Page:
who have answered the call. If their names sound familiar, it may be
    because they stepped up and represented a blogger pro bono just a few months ago.
    I understand that they will be stepping in to assist Ms. Nicholls pro
    bono. Moreover, I understand that multiple attorneys are now
    investigating whether Med Express has filed other defamation suits to
    silence negative feedback. I’ll report when I hear more.
    I’ve said this before: free speech depends on people like Jeff and
    Tom. Anti-SLAPP statutes are slowly proliferating across the country
    and more people are becoming educated about First Amendment rights.
    Ultimately, though, our broken legal system allows bullies to extort
    silence through the credible threat of stressful, expensive, uncertain
    litigation even when they have no valid claim. It takes lawyers like
    Jeff and Tom — and like a number of other good people who wrote me in
    response to the Popehat Signal — to push back against that problem. I’m
    just sitting on my ass blogging; Jeff and Tom are putting their skills
    and many hours of their valuable time on the line during a bad economy.
    I salute them, and if I ever have to recommend lawyers in Ohio, they
    will be at the top of my list.”

      1. Scrub it through a full-width text editor between copying and pasting. Disqus sucks.

  5. Let’s remember the name “Med Express”. 

    How hard can it be to convince people not to shop with this awful company?  Who would want to give money to someone who, first of all, makes customers unhappy enough to post negative feedback and second, tries to ruin the lives of their unhappy customers?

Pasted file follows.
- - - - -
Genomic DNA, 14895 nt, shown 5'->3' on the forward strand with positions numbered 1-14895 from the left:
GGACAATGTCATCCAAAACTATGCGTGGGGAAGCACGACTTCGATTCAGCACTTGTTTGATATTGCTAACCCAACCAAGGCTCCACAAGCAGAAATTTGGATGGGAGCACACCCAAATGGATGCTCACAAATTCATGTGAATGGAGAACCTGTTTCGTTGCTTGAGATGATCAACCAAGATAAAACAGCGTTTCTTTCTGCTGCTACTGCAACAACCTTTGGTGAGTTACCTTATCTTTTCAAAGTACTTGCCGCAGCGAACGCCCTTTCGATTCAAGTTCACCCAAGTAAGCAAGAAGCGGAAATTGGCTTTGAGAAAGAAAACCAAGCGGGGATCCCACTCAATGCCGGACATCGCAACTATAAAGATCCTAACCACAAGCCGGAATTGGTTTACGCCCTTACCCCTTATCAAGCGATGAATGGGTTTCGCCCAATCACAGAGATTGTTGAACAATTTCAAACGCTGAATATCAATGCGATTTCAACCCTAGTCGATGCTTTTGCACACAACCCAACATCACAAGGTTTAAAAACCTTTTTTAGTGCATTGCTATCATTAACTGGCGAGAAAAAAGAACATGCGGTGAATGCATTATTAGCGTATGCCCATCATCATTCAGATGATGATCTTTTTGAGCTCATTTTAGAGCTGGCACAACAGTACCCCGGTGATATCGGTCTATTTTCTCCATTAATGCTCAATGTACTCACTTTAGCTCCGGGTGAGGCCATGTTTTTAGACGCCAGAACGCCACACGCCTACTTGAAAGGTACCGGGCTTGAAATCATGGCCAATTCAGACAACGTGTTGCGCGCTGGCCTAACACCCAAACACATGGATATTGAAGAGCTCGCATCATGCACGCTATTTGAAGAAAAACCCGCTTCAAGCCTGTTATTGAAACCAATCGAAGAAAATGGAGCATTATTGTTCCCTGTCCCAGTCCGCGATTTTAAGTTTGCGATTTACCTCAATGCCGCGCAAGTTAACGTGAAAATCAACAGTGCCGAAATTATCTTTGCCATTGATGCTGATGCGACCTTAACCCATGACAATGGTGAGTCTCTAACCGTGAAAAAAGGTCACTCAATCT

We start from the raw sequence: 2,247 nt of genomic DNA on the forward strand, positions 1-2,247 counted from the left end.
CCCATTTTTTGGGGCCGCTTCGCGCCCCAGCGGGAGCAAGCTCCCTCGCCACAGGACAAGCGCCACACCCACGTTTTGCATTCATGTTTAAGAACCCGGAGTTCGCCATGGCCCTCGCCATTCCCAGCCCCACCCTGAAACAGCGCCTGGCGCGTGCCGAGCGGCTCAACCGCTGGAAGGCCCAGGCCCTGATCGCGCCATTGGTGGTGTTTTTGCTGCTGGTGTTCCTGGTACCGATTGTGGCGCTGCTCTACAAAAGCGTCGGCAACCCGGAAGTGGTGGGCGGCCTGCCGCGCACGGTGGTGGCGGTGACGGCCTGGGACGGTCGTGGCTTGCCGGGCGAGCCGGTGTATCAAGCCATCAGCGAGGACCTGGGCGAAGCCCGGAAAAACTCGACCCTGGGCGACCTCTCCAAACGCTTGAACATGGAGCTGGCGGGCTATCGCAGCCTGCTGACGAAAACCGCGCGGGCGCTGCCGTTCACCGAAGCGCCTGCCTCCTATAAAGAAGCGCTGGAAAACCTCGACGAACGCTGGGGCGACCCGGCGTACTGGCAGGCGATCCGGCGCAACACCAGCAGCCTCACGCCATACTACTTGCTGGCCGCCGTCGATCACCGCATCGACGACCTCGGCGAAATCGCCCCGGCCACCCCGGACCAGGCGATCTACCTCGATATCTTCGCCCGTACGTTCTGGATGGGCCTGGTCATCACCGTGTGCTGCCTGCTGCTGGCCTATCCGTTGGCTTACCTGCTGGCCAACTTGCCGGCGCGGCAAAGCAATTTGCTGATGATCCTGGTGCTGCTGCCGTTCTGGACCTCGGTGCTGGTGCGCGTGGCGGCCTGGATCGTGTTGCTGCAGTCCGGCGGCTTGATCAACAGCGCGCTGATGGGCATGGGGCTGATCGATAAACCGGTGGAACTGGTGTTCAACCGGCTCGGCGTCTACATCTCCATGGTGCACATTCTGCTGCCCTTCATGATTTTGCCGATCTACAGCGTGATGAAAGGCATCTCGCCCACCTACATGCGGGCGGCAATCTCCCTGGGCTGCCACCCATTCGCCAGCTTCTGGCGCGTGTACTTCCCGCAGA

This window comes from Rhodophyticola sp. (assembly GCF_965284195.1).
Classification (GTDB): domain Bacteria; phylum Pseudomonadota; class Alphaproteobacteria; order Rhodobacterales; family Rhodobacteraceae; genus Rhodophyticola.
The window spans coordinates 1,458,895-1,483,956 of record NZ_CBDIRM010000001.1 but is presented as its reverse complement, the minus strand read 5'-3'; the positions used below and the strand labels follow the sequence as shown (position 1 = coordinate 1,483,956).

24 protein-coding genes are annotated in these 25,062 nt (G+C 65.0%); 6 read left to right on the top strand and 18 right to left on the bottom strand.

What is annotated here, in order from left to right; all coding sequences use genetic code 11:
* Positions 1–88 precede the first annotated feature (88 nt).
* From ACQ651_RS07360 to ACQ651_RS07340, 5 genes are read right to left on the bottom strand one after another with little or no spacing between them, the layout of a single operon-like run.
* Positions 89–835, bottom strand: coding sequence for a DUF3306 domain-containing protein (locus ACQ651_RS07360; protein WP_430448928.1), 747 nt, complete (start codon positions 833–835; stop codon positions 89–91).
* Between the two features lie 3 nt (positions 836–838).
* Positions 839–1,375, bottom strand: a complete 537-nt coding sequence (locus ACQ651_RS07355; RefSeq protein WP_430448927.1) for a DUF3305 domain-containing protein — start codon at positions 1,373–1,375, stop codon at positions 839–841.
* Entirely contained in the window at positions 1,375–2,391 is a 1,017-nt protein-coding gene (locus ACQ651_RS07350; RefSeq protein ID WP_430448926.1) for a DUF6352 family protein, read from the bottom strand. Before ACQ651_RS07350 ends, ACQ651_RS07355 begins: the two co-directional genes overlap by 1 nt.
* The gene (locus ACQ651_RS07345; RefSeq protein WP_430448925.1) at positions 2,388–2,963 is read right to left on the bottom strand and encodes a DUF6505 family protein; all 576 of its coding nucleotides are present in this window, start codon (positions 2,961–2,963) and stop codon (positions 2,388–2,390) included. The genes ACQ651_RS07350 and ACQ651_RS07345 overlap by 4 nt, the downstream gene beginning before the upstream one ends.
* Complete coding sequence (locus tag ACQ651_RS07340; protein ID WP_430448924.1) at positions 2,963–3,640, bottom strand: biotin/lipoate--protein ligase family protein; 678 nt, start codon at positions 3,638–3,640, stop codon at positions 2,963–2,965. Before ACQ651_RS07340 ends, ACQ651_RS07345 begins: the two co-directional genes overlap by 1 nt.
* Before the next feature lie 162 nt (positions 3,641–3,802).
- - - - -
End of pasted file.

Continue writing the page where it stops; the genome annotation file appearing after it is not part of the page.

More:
With a little effort, we can make this more expensive for them than they’re making it for poor Amy.

    1. The are an eBay seller who sometimes has 2nd hand medical stuff, not drugs and the like.
      Someone smarter than me did research and found this isn’t the first time the filed suits over eBay feedback, and having not read those I offer no input if they are as stupid as this one.
      This case is extremely stupid as it is based on the company POTENTIALLY being damaged in the future with higher eBay fees.
      They found some other lawsuits in the discussion on Popehat about the man behind the company… doesn’t look like he is good people.

        1. You need to get in line behind John Steele (wait he dropped his), Paul Duffy, Prenda, and Alpha Law.

    2. Just be careful that you get the right one – the Med Express in Virginia is a series of clinics that I’ve done a lot of IT work for, not an eBay reseller.

    1. It is amazing how many people in stories I’ve been following keep saying ‘Yes, and make it a double!’.

  6. Is there some way to convey to eBay that you, as an eBay user, think it would be in their best interests to revoke these guys’ seller status over this?

    1.  Ebay exists in a vacuum.  The only thing that they bother coming down from the clouds for is something that majorly affects their bottom line.  Even though they get named in med_express_sales suits as a codefendant, once the unhappy buyer buckles, the suits are dropped, and ebay never feels any pain.

    2. As eBay has been a party to several suits filed by this person my answer would be no.
      However as the story gets more coverage (Ars, Popehat, here, Techdirt, etc.) you might see the monolith that is eBay decide the negative publicity of their rating system driving sellers to extort good reviews might do something, though probably not enough.